8 Your daughter spent in Genoa, as I heard, in one night, fourscore ducats.] It may well be doubted whether the account here delivered by Tubal concerning the extravagant and giddy conduct of Jessica and her lover, after their flight, was intended by the poet to pass for truth, or only one of those vague and uncertain rumours, so frequently, in similar cases, transmitted from one person to another, with little, or no foundation : Such a proceeding does certainly not correspond with the notion, which, notwithstanding that some of the circumstances of her elopement cannot be justified, we have been previously induced to entertain of her character. E.
Tub There came divers of Anthonio's creditors in my company to Venice, that swear he cannot choose but break,
Shy. I am very glad of it: I'll plague him ; I'll torture him ; I am glad of it.
Tub. One of them shewed me a ring, that he had of your daughter for a monkey.
Shy. Out upon her! Thou torturest me, Tubal : it was my turquoise ; I had it of Leah, when I was a bachelor :9 I would not have given it for a wilderness of monkies.
9- -it was my turquoise; I had it of Leah, when I was a bachelor :) A turquoise is a precious stone found in the veins of the mountains on the confines of Persia to the east, subject to the Tartars. As Shylock had been married long enough to have a daughter grown up, it is plain he did not value this turquoise on account of the money for which he might hope to sell it, but merely in respect of the imaginary virtues formerly ascribed to the stone. It was said of the Turkey-stone, that it faded or brightened in its colour, as the health of the wearer increased or grew less. To this B. Jonson refers, in his Sejanus:
“ And true as Turkise in my dear lord's ring,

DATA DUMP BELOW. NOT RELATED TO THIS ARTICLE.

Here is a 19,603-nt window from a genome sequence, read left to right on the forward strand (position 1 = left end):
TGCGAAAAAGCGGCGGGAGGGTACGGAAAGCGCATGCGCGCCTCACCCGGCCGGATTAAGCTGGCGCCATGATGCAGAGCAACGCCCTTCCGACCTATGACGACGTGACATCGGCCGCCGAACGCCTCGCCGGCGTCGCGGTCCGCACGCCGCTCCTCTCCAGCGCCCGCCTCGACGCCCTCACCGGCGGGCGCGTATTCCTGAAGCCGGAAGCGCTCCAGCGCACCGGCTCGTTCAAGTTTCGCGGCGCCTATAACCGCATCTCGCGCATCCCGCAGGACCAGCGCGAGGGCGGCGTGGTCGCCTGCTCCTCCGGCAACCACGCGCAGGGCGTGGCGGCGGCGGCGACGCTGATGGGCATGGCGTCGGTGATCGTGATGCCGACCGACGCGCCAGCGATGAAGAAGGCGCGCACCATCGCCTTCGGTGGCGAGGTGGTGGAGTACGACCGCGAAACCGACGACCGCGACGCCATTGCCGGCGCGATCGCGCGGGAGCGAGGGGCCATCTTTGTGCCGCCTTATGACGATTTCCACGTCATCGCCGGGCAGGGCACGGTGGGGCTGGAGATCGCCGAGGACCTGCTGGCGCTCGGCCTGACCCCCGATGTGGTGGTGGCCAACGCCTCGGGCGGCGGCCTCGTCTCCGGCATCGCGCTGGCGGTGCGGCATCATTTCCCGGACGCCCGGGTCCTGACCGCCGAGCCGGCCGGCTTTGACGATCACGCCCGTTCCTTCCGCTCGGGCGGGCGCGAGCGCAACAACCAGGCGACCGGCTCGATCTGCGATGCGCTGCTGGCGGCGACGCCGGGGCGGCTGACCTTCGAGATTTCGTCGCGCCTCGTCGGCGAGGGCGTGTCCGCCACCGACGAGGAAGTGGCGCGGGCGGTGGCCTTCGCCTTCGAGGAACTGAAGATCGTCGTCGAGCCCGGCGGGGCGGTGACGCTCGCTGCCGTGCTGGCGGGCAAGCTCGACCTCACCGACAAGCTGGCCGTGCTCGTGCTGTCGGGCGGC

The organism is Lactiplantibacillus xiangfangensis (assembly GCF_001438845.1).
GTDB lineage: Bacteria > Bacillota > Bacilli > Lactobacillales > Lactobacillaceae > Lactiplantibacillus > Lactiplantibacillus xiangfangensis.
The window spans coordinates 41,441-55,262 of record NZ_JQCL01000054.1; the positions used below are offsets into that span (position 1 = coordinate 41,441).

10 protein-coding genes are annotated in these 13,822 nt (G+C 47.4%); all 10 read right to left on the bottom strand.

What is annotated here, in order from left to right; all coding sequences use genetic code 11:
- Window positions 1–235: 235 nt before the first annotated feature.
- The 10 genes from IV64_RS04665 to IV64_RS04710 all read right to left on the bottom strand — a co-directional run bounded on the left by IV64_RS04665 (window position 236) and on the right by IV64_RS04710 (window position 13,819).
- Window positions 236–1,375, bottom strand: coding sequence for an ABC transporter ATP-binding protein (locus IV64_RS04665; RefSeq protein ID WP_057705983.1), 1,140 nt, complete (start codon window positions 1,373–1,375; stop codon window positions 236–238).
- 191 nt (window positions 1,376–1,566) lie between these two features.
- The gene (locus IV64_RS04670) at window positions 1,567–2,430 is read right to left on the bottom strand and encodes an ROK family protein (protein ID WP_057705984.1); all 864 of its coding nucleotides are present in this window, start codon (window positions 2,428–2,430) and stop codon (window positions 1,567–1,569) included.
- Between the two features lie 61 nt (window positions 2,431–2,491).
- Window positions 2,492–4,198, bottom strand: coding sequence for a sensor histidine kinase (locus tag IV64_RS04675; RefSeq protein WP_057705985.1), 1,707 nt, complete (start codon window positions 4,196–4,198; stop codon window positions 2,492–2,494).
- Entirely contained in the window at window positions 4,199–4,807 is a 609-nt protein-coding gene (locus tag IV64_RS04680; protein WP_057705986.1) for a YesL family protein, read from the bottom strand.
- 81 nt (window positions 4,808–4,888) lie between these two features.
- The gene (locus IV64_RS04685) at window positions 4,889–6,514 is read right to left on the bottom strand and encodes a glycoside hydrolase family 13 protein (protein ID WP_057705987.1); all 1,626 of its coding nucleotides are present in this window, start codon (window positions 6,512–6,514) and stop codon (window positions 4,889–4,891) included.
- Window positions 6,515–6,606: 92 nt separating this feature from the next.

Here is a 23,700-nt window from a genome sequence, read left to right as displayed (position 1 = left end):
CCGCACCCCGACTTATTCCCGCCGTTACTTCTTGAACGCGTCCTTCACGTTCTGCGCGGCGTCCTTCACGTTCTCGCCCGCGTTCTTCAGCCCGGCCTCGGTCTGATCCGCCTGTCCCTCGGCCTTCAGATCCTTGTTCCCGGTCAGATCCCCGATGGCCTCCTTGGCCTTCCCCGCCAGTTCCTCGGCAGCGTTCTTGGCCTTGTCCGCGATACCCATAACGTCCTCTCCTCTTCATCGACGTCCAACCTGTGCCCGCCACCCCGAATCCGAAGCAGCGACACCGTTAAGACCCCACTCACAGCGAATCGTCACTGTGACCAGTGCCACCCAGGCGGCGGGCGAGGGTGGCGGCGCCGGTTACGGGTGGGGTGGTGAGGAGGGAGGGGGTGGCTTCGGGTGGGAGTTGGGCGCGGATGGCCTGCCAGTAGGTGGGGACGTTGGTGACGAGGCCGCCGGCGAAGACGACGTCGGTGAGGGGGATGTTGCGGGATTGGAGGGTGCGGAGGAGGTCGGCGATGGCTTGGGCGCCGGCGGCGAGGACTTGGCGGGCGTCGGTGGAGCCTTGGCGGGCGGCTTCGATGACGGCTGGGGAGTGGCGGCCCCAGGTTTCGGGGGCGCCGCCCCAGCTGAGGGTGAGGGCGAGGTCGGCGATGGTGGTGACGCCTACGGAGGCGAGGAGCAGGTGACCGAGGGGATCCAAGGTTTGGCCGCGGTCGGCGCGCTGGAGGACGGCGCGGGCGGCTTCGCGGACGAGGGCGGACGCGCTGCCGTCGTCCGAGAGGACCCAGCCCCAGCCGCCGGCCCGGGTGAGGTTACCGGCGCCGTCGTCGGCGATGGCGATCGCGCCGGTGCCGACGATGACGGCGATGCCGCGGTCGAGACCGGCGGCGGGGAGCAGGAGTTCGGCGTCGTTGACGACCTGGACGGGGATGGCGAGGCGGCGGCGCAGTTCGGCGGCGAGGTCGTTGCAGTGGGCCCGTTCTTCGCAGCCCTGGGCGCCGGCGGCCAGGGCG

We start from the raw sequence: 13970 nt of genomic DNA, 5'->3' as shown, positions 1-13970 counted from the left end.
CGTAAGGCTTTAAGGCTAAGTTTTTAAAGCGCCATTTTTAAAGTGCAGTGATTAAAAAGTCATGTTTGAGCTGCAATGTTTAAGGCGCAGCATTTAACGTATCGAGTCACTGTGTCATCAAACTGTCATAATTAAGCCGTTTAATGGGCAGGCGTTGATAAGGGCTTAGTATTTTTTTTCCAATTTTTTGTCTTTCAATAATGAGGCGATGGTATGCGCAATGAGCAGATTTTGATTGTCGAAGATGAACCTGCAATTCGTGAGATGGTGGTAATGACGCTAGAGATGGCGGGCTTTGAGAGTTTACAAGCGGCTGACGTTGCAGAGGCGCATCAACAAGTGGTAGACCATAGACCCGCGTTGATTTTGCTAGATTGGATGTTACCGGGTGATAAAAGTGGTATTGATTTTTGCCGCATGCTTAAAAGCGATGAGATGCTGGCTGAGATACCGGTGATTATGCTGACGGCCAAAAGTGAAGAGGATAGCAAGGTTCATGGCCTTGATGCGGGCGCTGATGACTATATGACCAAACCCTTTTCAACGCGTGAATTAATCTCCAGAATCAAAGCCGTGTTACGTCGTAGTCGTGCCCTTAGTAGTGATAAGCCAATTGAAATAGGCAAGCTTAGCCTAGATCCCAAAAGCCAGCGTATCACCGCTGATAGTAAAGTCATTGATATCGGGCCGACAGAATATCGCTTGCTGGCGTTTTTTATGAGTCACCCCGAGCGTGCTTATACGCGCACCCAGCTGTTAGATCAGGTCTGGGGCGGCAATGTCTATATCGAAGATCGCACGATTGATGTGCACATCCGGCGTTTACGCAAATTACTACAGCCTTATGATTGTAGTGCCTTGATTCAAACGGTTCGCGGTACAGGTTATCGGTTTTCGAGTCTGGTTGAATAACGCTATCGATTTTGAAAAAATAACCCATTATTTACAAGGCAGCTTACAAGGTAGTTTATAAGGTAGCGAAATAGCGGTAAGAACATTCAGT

“ Look well, or ill with him." Again, in the Muses Elysium, by Drayton :
« The turkesse, which who haps to wear,
“ Is often kept from peril.” Again, Edward Fenton in Secrete Wonders of Nature, b. l. 4to, 1569. ( The Turkeys doth move when " there is any perill prepared to him that weareth it." P. 51. b.
Tub. But Anthonio is certainly undone.
Shy. Nay, that's true, that's very true: Go, Tubal, fee me an officer, bespeak him a fortnight before : I will have the heart of him, if he forfeit ; for were he out of Venice, I can make what merchandize I will : Go, go, Tubal, and meet me at our synagogue; go, good Tubal ; at our synagogue, Tubal.
But Leah (if we may believe Thomas Nicols, sometimes of Jesus College in Cambridge, in his Lapidury, &c.) might have presented Shylock with his turquoise for a better reason ; as this stone “ is “ likewise said to take away all enmity, and to re“ concile man and wife.”
Other superstitious qualities are imputed to it, all of which were either monitory or preservative to the wearer.
The same quality was supposed to be resident in coral. So, in the Three Ladies of London, 1584: “ You may say jett will take up a straw, amber
will make one fat, “ Coral will look pale when you be sick, and chry:
stal will stanch blood.” Thus Holinshed, speaking of the death of K. John: “ And when the king suspected them (the pears) to “ be poisoned indeed, by reason that such precious “ stones as he had about him cast forth a certain * sweat as it were bewraeing the poison," &c.